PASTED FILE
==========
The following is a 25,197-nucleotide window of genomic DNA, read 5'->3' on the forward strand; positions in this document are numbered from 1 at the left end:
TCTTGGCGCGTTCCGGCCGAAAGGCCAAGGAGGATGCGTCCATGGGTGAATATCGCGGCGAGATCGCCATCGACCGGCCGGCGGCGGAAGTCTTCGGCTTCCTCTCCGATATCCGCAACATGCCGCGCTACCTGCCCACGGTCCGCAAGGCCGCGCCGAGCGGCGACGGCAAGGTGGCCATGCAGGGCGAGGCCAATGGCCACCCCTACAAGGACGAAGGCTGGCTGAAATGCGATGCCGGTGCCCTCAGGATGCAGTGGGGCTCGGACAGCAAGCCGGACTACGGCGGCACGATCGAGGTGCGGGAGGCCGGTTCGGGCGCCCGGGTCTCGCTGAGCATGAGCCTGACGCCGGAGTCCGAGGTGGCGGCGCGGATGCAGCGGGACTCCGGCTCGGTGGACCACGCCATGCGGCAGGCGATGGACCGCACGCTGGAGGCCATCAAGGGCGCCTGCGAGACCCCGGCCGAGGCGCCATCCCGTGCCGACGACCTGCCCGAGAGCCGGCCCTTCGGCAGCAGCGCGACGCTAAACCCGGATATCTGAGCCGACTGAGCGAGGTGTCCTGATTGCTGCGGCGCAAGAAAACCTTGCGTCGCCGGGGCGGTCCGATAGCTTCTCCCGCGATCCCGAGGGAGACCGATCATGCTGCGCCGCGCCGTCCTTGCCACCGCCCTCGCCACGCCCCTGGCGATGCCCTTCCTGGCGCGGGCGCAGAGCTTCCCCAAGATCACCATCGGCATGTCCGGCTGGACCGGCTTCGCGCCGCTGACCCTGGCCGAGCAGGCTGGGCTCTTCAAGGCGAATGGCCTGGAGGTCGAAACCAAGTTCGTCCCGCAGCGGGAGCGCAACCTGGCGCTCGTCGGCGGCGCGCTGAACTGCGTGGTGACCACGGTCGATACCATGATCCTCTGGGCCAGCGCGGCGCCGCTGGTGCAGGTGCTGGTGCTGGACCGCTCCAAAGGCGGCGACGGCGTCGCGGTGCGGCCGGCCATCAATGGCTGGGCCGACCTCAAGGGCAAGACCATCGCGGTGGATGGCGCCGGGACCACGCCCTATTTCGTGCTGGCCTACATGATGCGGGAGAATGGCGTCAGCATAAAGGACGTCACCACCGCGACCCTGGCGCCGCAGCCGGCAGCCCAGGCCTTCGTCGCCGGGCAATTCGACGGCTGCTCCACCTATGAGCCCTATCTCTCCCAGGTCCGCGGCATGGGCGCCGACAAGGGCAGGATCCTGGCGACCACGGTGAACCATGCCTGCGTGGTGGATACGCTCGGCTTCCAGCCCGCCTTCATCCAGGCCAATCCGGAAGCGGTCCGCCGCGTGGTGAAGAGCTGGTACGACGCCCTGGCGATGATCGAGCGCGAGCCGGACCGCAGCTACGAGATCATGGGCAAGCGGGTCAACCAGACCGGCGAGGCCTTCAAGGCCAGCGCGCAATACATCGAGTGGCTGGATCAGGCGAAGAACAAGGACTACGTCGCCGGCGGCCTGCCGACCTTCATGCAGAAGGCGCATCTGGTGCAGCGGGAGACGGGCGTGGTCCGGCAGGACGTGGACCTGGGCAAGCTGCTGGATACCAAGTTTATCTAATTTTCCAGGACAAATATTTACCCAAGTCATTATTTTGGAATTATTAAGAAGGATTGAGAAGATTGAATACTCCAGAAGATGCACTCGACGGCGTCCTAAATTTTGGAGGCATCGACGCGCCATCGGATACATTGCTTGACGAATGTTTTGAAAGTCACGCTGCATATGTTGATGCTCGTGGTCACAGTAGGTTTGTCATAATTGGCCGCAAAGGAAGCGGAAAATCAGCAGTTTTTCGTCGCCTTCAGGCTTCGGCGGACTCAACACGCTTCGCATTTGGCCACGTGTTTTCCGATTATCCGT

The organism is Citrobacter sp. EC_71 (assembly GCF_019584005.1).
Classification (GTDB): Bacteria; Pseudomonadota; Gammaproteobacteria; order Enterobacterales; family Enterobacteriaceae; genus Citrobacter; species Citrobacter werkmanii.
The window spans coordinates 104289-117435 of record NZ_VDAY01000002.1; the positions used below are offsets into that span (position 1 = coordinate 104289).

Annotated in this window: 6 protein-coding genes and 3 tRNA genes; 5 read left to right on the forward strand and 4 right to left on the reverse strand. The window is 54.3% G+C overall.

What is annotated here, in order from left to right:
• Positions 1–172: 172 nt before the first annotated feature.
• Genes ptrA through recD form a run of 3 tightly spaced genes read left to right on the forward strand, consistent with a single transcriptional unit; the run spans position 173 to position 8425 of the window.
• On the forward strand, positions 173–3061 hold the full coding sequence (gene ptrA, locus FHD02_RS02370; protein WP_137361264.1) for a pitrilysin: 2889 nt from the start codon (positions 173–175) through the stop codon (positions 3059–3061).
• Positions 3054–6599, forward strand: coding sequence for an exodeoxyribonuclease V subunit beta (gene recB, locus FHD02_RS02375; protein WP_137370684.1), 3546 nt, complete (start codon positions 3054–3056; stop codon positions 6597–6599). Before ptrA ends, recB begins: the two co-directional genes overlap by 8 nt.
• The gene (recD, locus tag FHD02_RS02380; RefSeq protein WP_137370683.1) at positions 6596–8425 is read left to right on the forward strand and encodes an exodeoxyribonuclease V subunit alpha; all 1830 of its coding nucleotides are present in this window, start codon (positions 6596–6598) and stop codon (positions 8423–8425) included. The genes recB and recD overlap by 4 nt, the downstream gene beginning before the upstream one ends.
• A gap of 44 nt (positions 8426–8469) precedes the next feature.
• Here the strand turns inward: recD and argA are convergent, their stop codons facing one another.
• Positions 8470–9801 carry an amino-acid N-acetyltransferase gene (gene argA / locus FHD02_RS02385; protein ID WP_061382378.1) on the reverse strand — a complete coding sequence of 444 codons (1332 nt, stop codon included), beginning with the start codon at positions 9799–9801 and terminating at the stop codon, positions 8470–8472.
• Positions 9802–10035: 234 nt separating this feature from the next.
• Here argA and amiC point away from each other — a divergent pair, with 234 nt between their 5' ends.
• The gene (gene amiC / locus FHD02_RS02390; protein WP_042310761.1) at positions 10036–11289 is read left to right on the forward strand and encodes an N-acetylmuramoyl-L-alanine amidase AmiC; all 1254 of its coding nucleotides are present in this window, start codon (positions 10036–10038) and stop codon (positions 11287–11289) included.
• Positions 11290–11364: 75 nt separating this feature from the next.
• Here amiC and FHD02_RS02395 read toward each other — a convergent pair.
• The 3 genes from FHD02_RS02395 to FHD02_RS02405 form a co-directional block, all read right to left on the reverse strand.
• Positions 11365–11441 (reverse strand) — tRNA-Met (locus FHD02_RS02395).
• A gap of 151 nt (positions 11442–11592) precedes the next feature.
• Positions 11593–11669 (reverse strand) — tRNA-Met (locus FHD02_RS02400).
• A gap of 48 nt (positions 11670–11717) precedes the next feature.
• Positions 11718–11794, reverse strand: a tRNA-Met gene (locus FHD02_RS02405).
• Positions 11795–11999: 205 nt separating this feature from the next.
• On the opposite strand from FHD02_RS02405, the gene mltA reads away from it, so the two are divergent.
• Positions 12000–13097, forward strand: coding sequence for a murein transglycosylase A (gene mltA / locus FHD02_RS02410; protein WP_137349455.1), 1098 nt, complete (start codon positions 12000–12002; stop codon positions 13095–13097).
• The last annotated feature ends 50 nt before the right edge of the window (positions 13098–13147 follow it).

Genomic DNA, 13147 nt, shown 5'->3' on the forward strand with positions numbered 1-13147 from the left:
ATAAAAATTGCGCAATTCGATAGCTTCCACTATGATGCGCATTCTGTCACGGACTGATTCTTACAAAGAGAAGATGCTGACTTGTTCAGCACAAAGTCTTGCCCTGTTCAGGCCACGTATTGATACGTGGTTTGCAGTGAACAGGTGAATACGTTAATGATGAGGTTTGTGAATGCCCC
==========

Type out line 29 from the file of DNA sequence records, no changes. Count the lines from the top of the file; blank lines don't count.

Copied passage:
• Positions 12000–13097, forward strand: coding sequence for a murein transglycosylase A (gene mltA / locus FHD02_RS02410; protein WP_137349455.1), 1098 nt, complete (start codon positions 12000–12002; stop codon positions 13095–13097).